You can plot the progress of any achievement by the number of failed attempts as a ratio to the number of successful attempts. Starting out, you might have 100 failures for every small victory. Soon, you’re successful 1 out of every 50 attempts. If that sounds discouraging to you, you’re not doing the math right. That is twice as good as when you started out. Over time, the rate of failure decreases, and the rate of success increases. What once seemed hard is now just something that you do the right way most of the time.

This is true of every single thing you may wish to do, but presently believe that you cannot do. It does not only apply to big newsworthy achievements. It applies just as well to everything in our lives. We learn. Human beings were designed to improve.

Exercise, weight loss, making friends, learning job skills, cooking, playing the piano, kayaking, having intimate conversations, telling the people in your life that you love them, respecting yourself… Becoming excellent at every single one of these things is down to persistence.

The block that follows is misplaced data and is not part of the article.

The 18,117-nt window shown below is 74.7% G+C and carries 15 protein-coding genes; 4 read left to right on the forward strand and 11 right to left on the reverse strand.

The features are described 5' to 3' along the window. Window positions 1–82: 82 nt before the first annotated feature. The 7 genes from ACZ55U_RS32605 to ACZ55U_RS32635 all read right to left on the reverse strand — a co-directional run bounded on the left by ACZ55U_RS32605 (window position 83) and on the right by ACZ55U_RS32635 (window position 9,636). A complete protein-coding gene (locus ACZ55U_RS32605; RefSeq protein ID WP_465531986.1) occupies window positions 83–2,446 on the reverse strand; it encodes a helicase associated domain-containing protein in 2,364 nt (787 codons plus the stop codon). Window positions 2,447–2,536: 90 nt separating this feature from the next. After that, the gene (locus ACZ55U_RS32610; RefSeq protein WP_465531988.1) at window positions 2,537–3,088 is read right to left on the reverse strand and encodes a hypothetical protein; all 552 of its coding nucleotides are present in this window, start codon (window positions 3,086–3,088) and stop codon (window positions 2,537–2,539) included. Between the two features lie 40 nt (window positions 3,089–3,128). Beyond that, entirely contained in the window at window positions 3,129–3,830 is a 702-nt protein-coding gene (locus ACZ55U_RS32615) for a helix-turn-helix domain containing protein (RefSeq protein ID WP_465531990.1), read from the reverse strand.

So if all it takes is persistence to accomplish virtually anything, why are there so many people who are inept at what they want to be doing? The catch is that time and energy are finite resources.

There is an opportunity cost to every choice that you make. People become Olympians by prioritizing their training over everything else in their lives. Learning to write code involves spending months alone in a room staring at a computer screen, being confused and writing a lot of lousy code. Becoming a pilot involves thousands of hours of training, and many more hours of comparatively low paying work before you are experienced enough to land a better job. That might mean delaying family planning, or going without a lot of the niceties in life.

The good news is that the stakes are not always so high when it comes to doing most things. You don’t have to forgo everything in your life in order to learn how to do anything new. But you do have to make choices. When you set out to improve in some area, the only way that you will succeed is by committing to becoming a changed person at the end of the process.

The person you are today thinks that this new thing is hard to do. The person you must become in order to do that thing does not think it is hard to do. It is just something they know how to do. The person you are today might spend a lot of time watching TV, having a really active social life, going to the movies, eating out at nice restaurants. The person you must become may not have enough time or energy to do those things.